“Encapsulating all those in the beginning stages of a megaproject and communicating these to the project team is really important.”

In an overheated market, contractors’ expertise can be spread so thin that existing project teams are co-opted to prepare new bids. When won, there is then a push to get boots on the ground while a skeleton team strives to put together often onerous procedures defined in the Contract, everything from stakeholder engagement and systems engineering to project controls and delivery plans. Meanwhile, early works packages must be placed, and – in the case of rail schemes – critical track possessions carefully prepared. “So you’ve got this immense pressure from day one and because of that you’re often completely focussed on delivery”

As a result, there may be no appreciation of the actual risk taken on in terms of allowed rates and assumptions. Or, where these risks are understood by the bid team, they may not be properly communicated to the delivery team, who are unaware of these project-critical areas, or unprepared in how to protect the project from costly delay and disruption.

In my experience cost blowouts on distressed projects also reveal “a real lack of understanding of how to do production-based disruption analysis, and critical path delay analysis” he added.

That method for undertaking delay analysis and required record keeping to support events needs to be communicated to the delivery team, who should set basic production targets, spot trends and take corrective action, importantly record the data and loop back to the commercial team when and why things are not going to plan to analyse the reason why.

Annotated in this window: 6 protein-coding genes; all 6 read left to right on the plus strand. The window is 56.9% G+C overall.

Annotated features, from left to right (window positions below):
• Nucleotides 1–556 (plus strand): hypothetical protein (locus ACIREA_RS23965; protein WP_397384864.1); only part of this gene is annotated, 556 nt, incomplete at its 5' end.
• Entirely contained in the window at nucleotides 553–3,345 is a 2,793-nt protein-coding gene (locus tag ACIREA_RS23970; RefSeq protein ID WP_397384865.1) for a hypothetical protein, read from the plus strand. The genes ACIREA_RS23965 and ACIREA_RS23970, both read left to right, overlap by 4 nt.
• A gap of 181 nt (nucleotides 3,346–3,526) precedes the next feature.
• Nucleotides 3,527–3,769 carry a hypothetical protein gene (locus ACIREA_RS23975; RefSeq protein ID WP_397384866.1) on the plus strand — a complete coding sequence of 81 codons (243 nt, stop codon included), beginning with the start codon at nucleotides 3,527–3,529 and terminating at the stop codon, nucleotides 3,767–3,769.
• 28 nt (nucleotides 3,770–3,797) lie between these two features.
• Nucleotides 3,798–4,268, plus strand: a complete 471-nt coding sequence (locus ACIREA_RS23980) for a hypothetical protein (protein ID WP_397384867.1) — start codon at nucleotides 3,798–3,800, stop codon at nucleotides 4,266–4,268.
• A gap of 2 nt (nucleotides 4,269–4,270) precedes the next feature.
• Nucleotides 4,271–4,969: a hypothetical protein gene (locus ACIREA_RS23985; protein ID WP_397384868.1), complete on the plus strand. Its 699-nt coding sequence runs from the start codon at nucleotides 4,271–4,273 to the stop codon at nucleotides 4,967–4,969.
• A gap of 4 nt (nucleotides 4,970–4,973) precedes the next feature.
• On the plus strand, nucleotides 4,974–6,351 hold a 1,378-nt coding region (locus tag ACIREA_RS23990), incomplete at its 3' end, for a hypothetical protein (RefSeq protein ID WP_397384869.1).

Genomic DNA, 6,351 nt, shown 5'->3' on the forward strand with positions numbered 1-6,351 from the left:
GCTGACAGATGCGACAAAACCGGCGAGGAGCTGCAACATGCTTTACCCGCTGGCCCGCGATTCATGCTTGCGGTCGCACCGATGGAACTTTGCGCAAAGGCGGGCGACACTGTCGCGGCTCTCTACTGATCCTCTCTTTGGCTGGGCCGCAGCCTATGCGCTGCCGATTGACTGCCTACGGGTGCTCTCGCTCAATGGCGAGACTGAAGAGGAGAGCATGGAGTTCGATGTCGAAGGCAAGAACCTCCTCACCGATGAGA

Such analysis also helps back up a delay and disruption claims and avoids mistaken assumptions about production on the next project. “This is what is lacking – techniques we use in a dispute scenario that should be employed in live projects. Sometimes they are, but most often they’re not, due to shortages of people, expertise and time, given the massive requirements and pressure at the beginning of the project.”

These lessons are invaluable, not least in the early stages of a construction boom such as that now developing in Victoria. “HKA is in a strong position to pass on the skills and knowledge we’ve honed on the Sydney Metro and other major projects in New South Wales and further afield,” William noted, citing Crossrail, Melbourne Metro, regional rail, airport rail link, the North East Link and the state’s other roadbuilding plans.

“What we call QED+, our specialist expertise in quantum, engineering, delay, disruption and damages, is relevant to claims avoidance and protection on live projects as well as analysing claims in disputes.

“We can add value in areas such as planning and controls, claims avoidance, protection and management; and interface management, which will be crucial on these projects in Victoria, and also in Brisbane.”

Now based in HKA’s Brisbane office, William has an important role to play in developing the consulting practice. After moving from project controls and planning onto distressed project recovery, he added a post-grad diploma in construction law. “I’ve worked both on live projects analysing extensions of time, and on disputes as the named expert and given testimony in the ICC,” he noted. As well as acting as expert witness, William will be training project teams to understand contract risk and ensure controls are set up to avoid and protect projects from disruptive events.

We can add value in areas such as planning and controls, claims avoidance, protection and management; and interface management, which will be crucial on these projects in Victoria, and also in Brisbane.”
William Kerr, Principal, HKA